Sparks

Energy in abandoned wells

 By Michelle Leslie

A drop in oil prices has done more than slash jobs in Alberta, it has caused oil and gas companies to turn off the taps on wells. According to the Royal Bank of Canada (RBC) almost 100,000 wells have gone dry in the last six months as oil prices plunge. Most of these wells are still waiting to be cleaned and capped in order for environmental restoration to be finalized. Terrapin Geothermics and the University of Alberta have invented a low-temperature geothermal engine. The engine will take low grade waste heat left over by oil and gas wells and turn it into clean, renewable electricity. An innovative step forward, powering Alberta to sustainable development and economic growth…

Oil prices bottoming out have slashed thousands of jobs in Alberta and unemployment rates have risen just as dramatically as revenues have declined. The number of people out of work sits in the tens of thousands and unemployment among young people stands at close to 14 percent according to the latest figures from the provincial government.

The floor price for Alberta bitumen stood at a mere $10.00 CDN at the start of 2016, allowing wells to run dry as oil and gas companies turned off the taps. The number of abandoned or suspended wells is astonishing. In late October, the media widely reported that according to a research note by Director at RBC Capital Markets, Shailender Randhawa, almost 100,000 wells dried up in the previous six months thanks to the plunge in prices.

Findings similar to what the provincial energy regulator found. According to a report from the Alberta Energy Regulator (AER), numbers from the same time frame indicated that of the hundreds of thousands of wells drilled in the province, close to 80,000 sit suspended or abandoned. Even more astonishing is that a province, once rich in energy cash flow, is now on the hook for billions. Conservative estimates by the AER indicate it will cost $30 billion dollars to clean up and restore dormant wells. This number could easily rise as more producers cease operations, potentially leaving the people of Alberta with a huge clean-up bill.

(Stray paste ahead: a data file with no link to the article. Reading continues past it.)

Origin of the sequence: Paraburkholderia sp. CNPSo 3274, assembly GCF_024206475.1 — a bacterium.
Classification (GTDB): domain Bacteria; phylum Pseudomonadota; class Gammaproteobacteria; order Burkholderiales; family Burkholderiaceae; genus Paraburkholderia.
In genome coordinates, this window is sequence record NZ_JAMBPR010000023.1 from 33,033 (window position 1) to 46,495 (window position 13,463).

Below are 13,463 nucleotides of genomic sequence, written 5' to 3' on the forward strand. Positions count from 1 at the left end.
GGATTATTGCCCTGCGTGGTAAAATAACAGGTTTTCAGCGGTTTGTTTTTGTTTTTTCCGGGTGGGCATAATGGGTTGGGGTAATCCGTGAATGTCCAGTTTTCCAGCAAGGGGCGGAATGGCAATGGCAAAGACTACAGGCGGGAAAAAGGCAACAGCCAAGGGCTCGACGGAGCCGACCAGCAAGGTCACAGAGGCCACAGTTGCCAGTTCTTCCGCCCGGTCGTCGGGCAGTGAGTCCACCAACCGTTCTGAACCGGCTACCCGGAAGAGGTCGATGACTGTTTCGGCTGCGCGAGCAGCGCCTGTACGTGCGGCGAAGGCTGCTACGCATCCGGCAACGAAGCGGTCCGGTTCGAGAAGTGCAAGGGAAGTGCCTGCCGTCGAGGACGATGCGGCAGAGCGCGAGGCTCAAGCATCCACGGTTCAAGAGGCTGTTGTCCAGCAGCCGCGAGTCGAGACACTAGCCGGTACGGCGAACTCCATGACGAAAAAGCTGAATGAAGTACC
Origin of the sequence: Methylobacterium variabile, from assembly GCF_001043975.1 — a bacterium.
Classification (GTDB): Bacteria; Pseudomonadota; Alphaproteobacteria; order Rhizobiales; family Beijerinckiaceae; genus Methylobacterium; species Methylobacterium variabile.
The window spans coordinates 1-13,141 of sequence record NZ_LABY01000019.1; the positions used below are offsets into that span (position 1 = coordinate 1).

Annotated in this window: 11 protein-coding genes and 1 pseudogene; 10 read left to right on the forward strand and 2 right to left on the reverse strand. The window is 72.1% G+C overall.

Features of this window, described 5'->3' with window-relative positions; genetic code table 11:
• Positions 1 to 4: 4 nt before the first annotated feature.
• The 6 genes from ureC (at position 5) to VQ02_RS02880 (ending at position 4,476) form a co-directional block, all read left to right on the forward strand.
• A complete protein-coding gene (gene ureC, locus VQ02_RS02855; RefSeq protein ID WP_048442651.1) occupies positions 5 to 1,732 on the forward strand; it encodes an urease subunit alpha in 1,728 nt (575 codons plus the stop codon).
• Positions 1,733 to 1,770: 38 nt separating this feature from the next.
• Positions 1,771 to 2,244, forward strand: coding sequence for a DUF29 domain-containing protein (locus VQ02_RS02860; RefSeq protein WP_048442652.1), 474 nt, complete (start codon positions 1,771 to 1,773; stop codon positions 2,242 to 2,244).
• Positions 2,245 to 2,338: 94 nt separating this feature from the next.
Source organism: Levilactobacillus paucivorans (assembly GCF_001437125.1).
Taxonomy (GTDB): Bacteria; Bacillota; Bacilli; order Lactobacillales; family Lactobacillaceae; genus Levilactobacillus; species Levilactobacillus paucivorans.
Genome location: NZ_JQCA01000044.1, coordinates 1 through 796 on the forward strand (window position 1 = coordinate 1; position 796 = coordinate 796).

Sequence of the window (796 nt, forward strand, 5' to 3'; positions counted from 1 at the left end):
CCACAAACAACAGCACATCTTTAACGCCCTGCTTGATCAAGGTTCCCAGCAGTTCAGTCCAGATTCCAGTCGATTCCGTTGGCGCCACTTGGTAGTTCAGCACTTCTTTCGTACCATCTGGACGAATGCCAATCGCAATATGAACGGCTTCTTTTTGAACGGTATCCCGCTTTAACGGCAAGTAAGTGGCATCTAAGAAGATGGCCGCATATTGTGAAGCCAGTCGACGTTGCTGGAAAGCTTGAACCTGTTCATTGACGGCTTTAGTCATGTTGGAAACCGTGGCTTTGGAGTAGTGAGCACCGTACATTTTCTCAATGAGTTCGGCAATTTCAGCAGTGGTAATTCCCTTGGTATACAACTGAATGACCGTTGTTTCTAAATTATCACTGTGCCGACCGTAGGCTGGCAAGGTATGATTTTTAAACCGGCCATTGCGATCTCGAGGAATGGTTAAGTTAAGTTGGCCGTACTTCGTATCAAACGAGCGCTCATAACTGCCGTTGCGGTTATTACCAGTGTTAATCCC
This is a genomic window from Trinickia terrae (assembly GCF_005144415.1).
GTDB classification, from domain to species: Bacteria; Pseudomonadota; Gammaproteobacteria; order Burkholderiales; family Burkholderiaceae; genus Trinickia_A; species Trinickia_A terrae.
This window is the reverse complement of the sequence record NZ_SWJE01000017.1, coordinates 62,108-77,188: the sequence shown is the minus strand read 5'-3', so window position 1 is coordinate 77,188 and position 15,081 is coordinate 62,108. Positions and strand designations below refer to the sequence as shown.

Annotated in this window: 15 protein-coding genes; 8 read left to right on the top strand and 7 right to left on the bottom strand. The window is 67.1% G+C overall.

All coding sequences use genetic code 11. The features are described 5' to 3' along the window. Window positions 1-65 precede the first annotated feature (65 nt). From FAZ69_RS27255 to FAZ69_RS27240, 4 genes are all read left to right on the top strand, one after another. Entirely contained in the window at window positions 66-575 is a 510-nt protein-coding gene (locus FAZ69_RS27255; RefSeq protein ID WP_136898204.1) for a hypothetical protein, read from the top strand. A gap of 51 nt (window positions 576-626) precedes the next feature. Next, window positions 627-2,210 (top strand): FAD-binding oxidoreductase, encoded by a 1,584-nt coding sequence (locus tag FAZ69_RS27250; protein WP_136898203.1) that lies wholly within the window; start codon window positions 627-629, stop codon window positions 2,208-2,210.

All of this comes at a time when Alberta is facing added pressure from all levels of government to further green their energy system. Under the NDP government and Premier Rachel Notley, the Renewable Electricity Program is looking at ramping up renewables with the goal of having them power one-third of the grid by 2030.

Co-production geothermal energy from oil wells

This once wealthy province is now at a critical juncture. Ironically, the same industry that has long been blamed for Canada’s climate woes may play a critical part in finding a clean energy solution. Beneath the surface of the earth, at the base of these dormant wells, there sits a tremendous amount of thermal energy and the team at Terrapin Geothermics is looking to tap into this unused heat and turn it into renewable electricity. Their discovery could breathe life into Alberta’s economy, putting people back to work while producing renewable energy from abandoned oil and gas wells.